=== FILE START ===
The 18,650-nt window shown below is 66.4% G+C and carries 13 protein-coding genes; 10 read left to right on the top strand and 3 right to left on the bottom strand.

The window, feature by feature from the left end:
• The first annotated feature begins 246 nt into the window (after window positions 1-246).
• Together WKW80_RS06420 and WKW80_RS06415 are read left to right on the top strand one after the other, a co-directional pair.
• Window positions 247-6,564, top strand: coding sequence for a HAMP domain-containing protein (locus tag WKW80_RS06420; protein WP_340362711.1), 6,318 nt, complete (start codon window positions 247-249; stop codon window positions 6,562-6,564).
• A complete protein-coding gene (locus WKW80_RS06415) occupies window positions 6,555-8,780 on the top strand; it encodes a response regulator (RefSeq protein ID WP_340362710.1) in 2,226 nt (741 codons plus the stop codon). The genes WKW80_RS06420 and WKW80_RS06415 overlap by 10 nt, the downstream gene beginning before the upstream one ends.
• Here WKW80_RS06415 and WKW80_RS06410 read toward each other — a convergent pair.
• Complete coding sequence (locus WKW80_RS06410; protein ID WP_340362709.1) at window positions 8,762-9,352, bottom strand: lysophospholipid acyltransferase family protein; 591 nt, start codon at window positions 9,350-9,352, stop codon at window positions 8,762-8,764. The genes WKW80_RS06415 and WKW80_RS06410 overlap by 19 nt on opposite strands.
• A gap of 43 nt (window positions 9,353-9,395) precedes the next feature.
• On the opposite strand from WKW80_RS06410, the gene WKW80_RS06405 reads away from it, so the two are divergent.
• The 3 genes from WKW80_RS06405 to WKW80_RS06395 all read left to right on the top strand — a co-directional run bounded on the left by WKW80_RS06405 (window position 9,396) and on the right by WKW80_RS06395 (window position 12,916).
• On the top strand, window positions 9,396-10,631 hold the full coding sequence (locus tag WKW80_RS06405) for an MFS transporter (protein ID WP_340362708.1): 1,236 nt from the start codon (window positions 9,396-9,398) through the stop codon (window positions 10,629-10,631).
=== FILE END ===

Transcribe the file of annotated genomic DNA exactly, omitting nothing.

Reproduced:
The 18,650-nt window shown below is 66.4% G+C and carries 13 protein-coding genes; 10 read left to right on the top strand and 3 right to left on the bottom strand.

The window, feature by feature from the left end:
• The first annotated feature begins 246 nt into the window (after window positions 1-246).
• Together WKW80_RS06420 and WKW80_RS06415 are read left to right on the top strand one after the other, a co-directional pair.
• Window positions 247-6,564, top strand: coding sequence for a HAMP domain-containing protein (locus tag WKW80_RS06420; protein WP_340362711.1), 6,318 nt, complete (start codon window positions 247-249; stop codon window positions 6,562-6,564).
• A complete protein-coding gene (locus WKW80_RS06415) occupies window positions 6,555-8,780 on the top strand; it encodes a response regulator (RefSeq protein ID WP_340362710.1) in 2,226 nt (741 codons plus the stop codon). The genes WKW80_RS06420 and WKW80_RS06415 overlap by 10 nt, the downstream gene beginning before the upstream one ends.
• Here WKW80_RS06415 and WKW80_RS06410 read toward each other — a convergent pair.
• Complete coding sequence (locus WKW80_RS06410; protein ID WP_340362709.1) at window positions 8,762-9,352, bottom strand: lysophospholipid acyltransferase family protein; 591 nt, start codon at window positions 9,350-9,352, stop codon at window positions 8,762-8,764. The genes WKW80_RS06415 and WKW80_RS06410 overlap by 19 nt on opposite strands.
• A gap of 43 nt (window positions 9,353-9,395) precedes the next feature.
• On the opposite strand from WKW80_RS06410, the gene WKW80_RS06405 reads away from it, so the two are divergent.
• The 3 genes from WKW80_RS06405 to WKW80_RS06395 all read left to right on the top strand — a co-directional run bounded on the left by WKW80_RS06405 (window position 9,396) and on the right by WKW80_RS06395 (window position 12,916).
• On the top strand, window positions 9,396-10,631 hold the full coding sequence (locus tag WKW80_RS06405) for an MFS transporter (protein ID WP_340362708.1): 1,236 nt from the start codon (window positions 9,396-9,398) through the stop codon (window positions 10,629-10,631).